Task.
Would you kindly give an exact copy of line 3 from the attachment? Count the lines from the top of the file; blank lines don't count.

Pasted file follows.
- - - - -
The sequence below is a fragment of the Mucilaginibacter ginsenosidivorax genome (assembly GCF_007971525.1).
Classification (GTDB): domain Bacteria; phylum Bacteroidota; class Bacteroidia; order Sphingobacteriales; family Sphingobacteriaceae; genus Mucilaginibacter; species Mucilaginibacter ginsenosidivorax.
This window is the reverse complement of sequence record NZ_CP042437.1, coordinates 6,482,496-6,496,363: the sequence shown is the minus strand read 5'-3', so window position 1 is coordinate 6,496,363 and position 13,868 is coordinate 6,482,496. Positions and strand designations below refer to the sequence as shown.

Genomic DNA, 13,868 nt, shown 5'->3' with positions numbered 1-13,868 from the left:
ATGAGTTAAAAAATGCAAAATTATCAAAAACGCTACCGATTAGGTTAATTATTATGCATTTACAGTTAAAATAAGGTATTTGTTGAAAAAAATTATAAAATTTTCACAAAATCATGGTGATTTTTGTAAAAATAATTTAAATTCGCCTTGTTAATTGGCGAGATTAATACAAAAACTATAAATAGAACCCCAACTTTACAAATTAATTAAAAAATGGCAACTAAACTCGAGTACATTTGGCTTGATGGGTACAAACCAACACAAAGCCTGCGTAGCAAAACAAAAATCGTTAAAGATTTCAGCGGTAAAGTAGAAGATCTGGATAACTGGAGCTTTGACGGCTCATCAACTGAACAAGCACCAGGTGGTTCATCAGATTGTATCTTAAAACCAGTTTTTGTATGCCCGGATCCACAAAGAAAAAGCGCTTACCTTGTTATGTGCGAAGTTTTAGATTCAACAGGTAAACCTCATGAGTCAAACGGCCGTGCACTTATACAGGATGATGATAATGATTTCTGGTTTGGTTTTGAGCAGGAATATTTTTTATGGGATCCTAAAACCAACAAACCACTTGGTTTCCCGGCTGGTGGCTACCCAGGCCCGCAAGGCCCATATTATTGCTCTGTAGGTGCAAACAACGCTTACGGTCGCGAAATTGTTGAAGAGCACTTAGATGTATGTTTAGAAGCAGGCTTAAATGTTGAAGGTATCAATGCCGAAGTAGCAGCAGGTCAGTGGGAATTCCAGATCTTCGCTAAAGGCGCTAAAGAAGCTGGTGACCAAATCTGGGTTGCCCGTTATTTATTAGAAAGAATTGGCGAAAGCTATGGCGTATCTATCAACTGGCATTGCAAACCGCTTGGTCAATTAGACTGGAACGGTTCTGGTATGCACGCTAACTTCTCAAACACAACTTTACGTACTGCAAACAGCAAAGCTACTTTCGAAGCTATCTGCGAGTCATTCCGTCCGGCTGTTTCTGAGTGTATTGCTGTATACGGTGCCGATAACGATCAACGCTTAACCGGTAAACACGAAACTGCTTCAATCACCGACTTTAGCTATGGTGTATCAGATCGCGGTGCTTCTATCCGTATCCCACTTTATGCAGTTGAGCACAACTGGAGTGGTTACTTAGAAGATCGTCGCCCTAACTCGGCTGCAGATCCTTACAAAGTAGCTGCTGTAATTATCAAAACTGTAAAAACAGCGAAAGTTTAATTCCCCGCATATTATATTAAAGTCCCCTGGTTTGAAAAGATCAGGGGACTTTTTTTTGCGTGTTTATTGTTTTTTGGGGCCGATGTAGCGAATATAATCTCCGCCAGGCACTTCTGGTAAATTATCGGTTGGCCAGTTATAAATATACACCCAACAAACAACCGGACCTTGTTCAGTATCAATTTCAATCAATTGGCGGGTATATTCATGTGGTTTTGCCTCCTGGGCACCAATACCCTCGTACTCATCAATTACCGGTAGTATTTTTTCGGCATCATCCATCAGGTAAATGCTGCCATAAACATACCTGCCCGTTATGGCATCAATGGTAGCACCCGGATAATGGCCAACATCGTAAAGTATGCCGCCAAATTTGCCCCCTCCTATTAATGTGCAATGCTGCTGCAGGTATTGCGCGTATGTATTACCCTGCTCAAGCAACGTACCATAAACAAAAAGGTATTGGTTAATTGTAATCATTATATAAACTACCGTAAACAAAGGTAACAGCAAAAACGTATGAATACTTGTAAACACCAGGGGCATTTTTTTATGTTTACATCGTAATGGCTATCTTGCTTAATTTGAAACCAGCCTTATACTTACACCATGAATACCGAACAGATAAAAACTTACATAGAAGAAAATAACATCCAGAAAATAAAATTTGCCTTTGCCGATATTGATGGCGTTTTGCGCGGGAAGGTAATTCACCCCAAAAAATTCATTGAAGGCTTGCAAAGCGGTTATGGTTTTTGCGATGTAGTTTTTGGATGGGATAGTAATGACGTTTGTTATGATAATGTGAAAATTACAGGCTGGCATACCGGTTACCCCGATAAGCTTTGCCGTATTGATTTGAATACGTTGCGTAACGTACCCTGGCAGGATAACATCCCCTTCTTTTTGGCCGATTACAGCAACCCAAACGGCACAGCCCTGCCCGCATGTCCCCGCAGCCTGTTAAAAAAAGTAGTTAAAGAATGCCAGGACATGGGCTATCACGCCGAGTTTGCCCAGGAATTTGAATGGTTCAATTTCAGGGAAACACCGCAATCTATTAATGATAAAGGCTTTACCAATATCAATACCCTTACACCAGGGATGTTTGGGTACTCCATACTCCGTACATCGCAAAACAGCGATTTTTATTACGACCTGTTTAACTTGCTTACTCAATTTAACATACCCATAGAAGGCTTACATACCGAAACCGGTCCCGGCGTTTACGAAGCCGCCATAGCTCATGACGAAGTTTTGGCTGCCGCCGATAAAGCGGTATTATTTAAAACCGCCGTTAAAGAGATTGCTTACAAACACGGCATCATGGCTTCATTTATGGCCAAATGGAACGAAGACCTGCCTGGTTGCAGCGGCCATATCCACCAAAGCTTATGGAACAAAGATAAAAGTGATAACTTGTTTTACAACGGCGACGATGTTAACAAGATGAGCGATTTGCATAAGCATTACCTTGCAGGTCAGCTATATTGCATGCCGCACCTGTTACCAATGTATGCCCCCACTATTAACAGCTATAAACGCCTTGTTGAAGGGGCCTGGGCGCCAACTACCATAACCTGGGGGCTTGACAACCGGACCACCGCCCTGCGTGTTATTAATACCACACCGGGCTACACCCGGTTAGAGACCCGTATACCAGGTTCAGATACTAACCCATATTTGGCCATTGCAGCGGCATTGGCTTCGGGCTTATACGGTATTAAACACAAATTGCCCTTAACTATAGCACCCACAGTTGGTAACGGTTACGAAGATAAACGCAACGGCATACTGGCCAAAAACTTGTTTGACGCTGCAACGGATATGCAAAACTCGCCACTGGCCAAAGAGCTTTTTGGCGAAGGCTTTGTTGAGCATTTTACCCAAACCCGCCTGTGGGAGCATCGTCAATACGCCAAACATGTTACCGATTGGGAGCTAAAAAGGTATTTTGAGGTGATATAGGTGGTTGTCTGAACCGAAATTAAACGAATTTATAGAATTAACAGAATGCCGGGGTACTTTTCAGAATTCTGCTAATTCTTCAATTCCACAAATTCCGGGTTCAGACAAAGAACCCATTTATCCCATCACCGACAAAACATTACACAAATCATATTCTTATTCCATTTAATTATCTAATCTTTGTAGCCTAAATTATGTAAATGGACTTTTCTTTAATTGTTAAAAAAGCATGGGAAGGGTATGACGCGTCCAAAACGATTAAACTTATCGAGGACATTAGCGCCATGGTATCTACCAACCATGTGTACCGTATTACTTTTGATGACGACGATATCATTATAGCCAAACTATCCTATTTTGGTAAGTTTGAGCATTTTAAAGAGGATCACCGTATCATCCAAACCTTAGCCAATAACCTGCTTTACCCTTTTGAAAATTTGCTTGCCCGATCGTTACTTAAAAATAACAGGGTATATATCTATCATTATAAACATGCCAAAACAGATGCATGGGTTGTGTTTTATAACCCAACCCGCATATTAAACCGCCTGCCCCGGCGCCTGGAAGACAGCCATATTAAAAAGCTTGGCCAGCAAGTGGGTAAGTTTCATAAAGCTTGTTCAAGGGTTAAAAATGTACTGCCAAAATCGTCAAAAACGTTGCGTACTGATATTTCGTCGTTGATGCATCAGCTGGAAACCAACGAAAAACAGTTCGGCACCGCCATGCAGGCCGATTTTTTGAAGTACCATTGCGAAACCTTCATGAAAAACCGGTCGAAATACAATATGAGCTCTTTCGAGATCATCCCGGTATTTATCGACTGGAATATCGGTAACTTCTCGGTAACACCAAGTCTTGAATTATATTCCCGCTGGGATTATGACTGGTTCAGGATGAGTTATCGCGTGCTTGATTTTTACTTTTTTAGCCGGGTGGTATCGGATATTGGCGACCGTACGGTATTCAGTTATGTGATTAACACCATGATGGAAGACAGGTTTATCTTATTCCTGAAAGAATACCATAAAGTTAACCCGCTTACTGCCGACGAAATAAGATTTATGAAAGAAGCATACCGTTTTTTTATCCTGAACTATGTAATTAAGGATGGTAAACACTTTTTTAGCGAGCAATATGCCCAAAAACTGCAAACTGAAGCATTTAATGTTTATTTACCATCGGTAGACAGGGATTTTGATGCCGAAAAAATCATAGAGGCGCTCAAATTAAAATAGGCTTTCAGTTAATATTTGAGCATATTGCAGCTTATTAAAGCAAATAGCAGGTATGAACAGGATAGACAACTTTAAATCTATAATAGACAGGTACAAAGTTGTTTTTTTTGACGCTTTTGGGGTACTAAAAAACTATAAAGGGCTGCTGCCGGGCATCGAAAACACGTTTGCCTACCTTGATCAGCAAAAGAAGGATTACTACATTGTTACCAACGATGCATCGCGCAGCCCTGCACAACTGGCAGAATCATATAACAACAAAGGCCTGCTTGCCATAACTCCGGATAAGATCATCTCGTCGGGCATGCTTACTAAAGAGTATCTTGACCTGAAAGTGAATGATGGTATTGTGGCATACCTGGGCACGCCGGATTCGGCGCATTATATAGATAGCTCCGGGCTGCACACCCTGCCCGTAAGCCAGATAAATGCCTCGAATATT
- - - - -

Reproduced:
This window is the reverse complement of sequence record NZ_CP042437.1, coordinates 6,482,496-6,496,363: the sequence shown is the minus strand read 5'-3', so window position 1 is coordinate 6,496,363 and position 13,868 is coordinate 6,482,496. Positions and strand designations below refer to the sequence as shown.